A third factor in the decision to play down celebrations is no doubt the desire to avoid being seen gloating over the recovery of Egyptian territory at a time when there are fears that Israel may make the Palestinians pay by invading southern Lebanon or annexing the West Bank.
Yet another reason is the still-simmering controversy at home regarding the conditions under which Egypt is taking back the Sinai. Many Egyptian critics of the peace treaty assail Sadat for surrendering a crucial element of Egyptian sovereignty by agreeing to a largely demilitarized peninsula under the supervision of an international peace-keeping force.
Four wars with Israel have given the Sinai a new meaning in the thinking of Egyptian intellectuals, policy makers and military planners. Before 1967, most Egyptians had never visited or shown the slightest interest in what was generally regarded as a barren wasteland inhabited by primitive Bedouins.
Today, the Sinai is the center of the government's attention and planning because of the region's crucial importance during the wars with Israel. Its development and the settlement of Egyptians there are regarded as urgent national priorities.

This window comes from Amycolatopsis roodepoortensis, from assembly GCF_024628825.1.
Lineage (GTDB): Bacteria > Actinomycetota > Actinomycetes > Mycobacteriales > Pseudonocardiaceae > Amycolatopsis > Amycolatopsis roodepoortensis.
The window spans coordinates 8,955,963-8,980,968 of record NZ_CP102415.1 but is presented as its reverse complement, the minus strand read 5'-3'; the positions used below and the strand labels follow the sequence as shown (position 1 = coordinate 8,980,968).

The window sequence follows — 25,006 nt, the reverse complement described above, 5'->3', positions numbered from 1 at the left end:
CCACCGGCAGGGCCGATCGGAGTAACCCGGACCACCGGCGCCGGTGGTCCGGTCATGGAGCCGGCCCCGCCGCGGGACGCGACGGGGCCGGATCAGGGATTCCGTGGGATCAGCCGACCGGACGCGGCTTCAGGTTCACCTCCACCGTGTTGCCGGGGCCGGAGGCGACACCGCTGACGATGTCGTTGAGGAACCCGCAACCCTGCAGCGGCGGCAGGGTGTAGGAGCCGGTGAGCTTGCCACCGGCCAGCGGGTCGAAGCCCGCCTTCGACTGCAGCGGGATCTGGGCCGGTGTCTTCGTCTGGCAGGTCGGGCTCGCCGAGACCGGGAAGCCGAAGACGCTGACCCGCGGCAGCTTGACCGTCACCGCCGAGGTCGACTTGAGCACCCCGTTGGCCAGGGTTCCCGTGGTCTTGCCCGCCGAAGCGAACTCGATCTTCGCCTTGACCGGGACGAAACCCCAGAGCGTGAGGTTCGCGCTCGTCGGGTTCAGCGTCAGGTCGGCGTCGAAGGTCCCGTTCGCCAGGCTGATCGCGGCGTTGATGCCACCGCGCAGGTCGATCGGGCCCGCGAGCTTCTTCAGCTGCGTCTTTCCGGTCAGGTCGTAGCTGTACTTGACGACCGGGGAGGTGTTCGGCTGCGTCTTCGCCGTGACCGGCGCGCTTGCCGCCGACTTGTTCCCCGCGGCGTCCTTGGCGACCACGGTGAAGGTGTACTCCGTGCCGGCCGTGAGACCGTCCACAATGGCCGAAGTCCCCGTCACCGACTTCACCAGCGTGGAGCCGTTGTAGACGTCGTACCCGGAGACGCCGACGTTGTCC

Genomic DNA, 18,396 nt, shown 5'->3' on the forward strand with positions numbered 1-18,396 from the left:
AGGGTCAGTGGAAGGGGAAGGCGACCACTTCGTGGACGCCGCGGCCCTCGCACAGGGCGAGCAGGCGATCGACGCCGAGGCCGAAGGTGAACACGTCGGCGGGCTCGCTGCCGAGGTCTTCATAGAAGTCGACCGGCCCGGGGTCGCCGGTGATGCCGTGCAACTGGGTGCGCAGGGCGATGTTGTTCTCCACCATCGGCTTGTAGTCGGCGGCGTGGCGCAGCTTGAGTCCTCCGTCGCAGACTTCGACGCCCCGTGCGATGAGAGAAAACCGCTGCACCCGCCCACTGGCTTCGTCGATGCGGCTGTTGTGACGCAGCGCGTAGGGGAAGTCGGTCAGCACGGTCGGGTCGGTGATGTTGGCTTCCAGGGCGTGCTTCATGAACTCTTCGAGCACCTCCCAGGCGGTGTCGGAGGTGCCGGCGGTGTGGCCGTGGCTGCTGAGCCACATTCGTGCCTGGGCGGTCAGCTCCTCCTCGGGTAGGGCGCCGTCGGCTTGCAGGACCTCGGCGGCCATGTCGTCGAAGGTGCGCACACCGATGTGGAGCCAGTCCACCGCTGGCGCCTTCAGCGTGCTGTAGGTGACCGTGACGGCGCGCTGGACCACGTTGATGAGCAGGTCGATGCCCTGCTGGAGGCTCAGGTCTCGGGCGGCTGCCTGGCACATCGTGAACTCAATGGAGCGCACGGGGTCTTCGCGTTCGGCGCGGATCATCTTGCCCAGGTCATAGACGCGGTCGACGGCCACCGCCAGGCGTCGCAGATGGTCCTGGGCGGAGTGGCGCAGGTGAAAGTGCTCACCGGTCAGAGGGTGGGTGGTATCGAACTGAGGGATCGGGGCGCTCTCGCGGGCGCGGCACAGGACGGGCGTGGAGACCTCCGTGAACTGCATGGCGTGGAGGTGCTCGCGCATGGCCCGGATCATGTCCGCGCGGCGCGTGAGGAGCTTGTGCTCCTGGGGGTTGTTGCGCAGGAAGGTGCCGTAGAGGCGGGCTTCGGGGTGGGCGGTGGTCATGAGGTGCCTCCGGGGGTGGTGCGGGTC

This new Egyptian outlook was reflected in the latest issue of the weekly magazine Mussawar, whose editor, Makram Mohammed Ahmed, wrote that had Egypt developed the Sinai, "the Israelis would not have been able to get to the east bank of the Suez Canal on that damned day in June" 1967.
"The crucial issue today," Ahmed wrote, "is that the Sinai should be in the conscience of every Egyptian now. The feeling that Sinai is still the gate of peril should be deepened within us because the peril always came through the eastern gate. We should realize that the population vacuum that has existed in Sinai so long left the land there open to aggression."
The loss of the Sinai in the 1967 war remains one of the most painful memories for Egyptians. The complete rout of Egypt's forces in just six days and the pell-mell flight of its troops and tanks before the lightning advance of Israeli armored columns was seen as a national disgrace and a shattering blow to Egyptian pride.
The reasons are still debated among Egyptian historians and politicians. Sadat blamed the then-defense minister Abdel Hakim Amer, who he charged had ordered the sudden withdrawal of the Egyptian Army without attempting to make a stand in the mountain passes.
As great as Egypt's shame was over the loss of the Sinai in 1967, so was the exhilaration over the Egyptian success in recrossing the Suez Canal during the first days of the 1973 war, storming Israeli defense lines and seizing back a small slice of the lost territory.
Although the Israelis rallied and countered with a brilliant military operation back across the canal to surround the entire Egyptian Third Army, Egyptians had already regained their national pride and dignity from the initial successes.
This accounts for the belief among many Egyptians today that they "won back" the Sinai on the battlefield.